The audit will need to verify whether, as provided for in Regulation (EU) No. 472/2013 of the European Parliament and the Council of 21 May, 2013, mentioned above, “The draft macroeconomic adjustment programme… fully observe[s] Article 152 TFEU and Article 28 of the Charter of Fundamental Rights of the European Union.” The audit must also verify whether the following passage of the Regulation is adhered to: “The budgetary consolidation efforts set out in the macroeconomic adjustment programme shall take into account the need to ensure sufficient means for fundamental policies, such as education and health care.” It must also be determined whether the following fundamental principle of the Regulation has been applied: “Article 9 of the Treaty on the Functioning of the European Union (TFEU) provides that, in defining and implementing its policies and activities, the Union is to take into account requirements linked to the promotion of a high level of employment, the guarantee of adequate social protection, the fight against social exclusion, and a high level of education, training and protection of human health.” The above provisions need to be taken into consideration in the light of the assessment report published in April 2014 by the EU on the implementation of the second structural adjustment program, in which the authors express satisfaction at the elimination of 20% of all jobs in Greece’s public sector [6]. In an inset entitled “Success stories of the Economic Adjustment Programme,” we learn that labour-market reforms have served as the pretext for a reduction in the legal minimum wage and that 150,000 jobs have been eliminated in the public administration (“Decrease in general government employment by 150,000”, p. 10).

The audit should show clearly that the measures dictated by the creditors are in fact manifestly regressive in terms of fundamental human rights and a clear violation of a series of treaties. Considerable irregularities can be identified. Consequently, the commission in charge of the audit will be able to give a reasoned opinion as to the illegality, the illegitimacy, and even the nullity of the debt contracted by Greece with the Troika.

Translated by Snake Arbusto, Adam Clark-Gimmig and Mike Krolikowski

Eric Toussaint is a historian and political scientist who holds a Ph.D. from the universities of Paris VIII and Liège. He is the Spokesman for CADTM International (www.cadtm.org), and sits on the Scientific Council of ATTAC France. He is the author of Bankocracy, Merlin Press, London, March 2015; he is coauthor with Damien Millet of Debt, the IMF, and the World Bank: Sixty Questions, Sixty Answers, New York: Monthly Review Books, 2010. Alongwith Pierre Gottiniaux, Daniel Munevar and Antonio Sanabria he has co-authored Les Chiffres de la dette 2015. See http://cadtm.org/Les-Chiffres-de-la-dette-2015



[2C. Lapavitsas, A. Kaltenbrunner, G. Lambrinidis, D. Lindo, J. Meadway, J. Michell, J.P. Painceira, E. Pires, J. Powell, A. Stenfors, N. Teles : “The eurozone between austerity and default”, September 2010. http://www.researchonmoneyandfinance.org/index.php/publication/eurozone-reports/33-second-rmf-report-on-the-eurozone-crisis-eurozone-between-austerity-and-default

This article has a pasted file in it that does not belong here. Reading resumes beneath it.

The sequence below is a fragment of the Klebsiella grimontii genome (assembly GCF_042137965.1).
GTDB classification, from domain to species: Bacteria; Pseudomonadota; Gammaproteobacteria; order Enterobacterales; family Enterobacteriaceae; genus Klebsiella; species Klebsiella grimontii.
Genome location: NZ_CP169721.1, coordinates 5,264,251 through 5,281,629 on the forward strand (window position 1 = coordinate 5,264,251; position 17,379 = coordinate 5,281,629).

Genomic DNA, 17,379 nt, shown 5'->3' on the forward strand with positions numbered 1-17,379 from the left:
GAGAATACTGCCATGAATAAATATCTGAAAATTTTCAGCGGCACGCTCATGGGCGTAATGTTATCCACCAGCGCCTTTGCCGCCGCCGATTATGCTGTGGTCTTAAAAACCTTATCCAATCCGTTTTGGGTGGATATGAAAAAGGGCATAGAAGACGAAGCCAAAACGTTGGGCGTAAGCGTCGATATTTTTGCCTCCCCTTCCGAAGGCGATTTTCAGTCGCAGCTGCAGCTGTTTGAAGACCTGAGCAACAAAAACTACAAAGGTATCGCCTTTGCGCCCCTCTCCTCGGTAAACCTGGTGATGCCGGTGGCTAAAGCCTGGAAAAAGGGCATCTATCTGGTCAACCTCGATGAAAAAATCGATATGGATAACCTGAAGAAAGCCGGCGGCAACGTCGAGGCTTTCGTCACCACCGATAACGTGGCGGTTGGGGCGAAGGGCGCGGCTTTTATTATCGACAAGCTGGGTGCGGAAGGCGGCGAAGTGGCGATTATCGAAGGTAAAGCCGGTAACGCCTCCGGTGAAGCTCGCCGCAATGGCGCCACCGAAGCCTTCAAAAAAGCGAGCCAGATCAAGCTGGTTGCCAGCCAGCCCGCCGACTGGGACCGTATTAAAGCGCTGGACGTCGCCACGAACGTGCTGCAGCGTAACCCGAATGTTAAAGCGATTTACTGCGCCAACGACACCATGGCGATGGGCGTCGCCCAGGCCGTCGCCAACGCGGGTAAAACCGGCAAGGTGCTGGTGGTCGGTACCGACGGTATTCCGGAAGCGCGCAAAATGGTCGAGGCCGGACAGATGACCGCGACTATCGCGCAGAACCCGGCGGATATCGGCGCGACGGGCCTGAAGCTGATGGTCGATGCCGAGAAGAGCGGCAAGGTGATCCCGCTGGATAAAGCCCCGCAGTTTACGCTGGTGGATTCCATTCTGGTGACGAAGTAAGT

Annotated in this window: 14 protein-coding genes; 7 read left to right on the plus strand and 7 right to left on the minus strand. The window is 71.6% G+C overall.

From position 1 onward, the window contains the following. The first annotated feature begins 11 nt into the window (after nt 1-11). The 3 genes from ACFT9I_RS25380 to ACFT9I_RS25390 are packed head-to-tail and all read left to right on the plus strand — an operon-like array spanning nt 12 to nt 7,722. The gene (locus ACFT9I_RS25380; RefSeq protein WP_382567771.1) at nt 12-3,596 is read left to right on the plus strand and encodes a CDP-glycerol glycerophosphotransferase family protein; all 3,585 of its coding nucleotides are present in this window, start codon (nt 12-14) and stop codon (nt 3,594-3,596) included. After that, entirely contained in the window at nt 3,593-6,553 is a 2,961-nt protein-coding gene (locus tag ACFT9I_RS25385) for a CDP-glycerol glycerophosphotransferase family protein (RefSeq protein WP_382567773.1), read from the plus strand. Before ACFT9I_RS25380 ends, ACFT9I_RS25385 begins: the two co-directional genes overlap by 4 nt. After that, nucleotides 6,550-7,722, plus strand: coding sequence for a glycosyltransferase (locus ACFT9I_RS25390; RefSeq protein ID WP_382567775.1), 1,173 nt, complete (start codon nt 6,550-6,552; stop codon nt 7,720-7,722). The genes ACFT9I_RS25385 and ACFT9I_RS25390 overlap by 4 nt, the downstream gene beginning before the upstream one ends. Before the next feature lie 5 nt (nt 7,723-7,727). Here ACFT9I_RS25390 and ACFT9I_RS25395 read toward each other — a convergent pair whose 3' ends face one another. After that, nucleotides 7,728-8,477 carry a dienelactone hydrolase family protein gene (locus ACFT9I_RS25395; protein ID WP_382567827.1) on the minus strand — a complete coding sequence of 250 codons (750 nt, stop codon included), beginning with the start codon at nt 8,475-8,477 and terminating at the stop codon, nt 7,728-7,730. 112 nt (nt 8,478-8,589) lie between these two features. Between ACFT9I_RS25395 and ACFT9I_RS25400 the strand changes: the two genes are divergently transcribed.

See also Eric Toussaint, “Greece-Germany: who owes who? (Part 2) Creditors are protected, the people of Greece sacrificed”, published 6 November 2012, http://cadtm.org/Greece-Germany-who-owes-who-Part-2

[3The interest rates imposed in 2010-201 were between 4 % and 5.5 %. In 2012 they were, after protests (including from the Irish government who was also asked to pay high interest in 2010), reined in to 1 %. Lowering the rate was tacit acknowledgement, by the 14 States, that the interest rates were too high.

[5See his report “Human Rights in Times of Austerity Policy”, published 17 February, 2014, available at http://www.etui.org/content/download/13817/113830/file/Legal+Opinion+Human+Rights+in+Times+of+Austerity+Policy+(final).pdf.

[6European Commission, Directorate-General for Economic and Financial Affairs, The Second Economic Adjustment Programme for Greece, Fourth Review – April 2014, p. 3, See http://ec.europa.eu/economy_finance/publications/occasional_paper/2014/pdf/ocp192_en.pdf. The report contains 304 pages.

Eric Toussaint

is a historian and political scientist who completed his Ph.D. at the universities of Paris VIII and Liège, is the spokesperson of the CADTM International, and sits on the Scientific Council of ATTAC France.
He is the author of Greece 2015: there was an alternative. London: Resistance Books / IIRE / CADTM, 2020 , Debt System (Haymarket books, Chicago, 2019), Bankocracy (2015); The Life and Crimes of an Exemplary Man (2014); Glance in the Rear View Mirror. Neoliberal Ideology From its Origins to the Present, Haymarket books, Chicago, 2012, etc.
See his bibliography: https://en.wikipedia.org/wiki/%C3%89ric_Toussaint
He co-authored World debt figures 2015 with Pierre Gottiniaux, Daniel Munevar and Antonio Sanabria (2015); and with Damien Millet Debt, the IMF, and the World Bank: Sixty Questions, Sixty Answers, Monthly Review Books, New York, 2010. He was the scientific coordinator of the Greek Truth Commission on Public Debt from April 2015 to November 2015.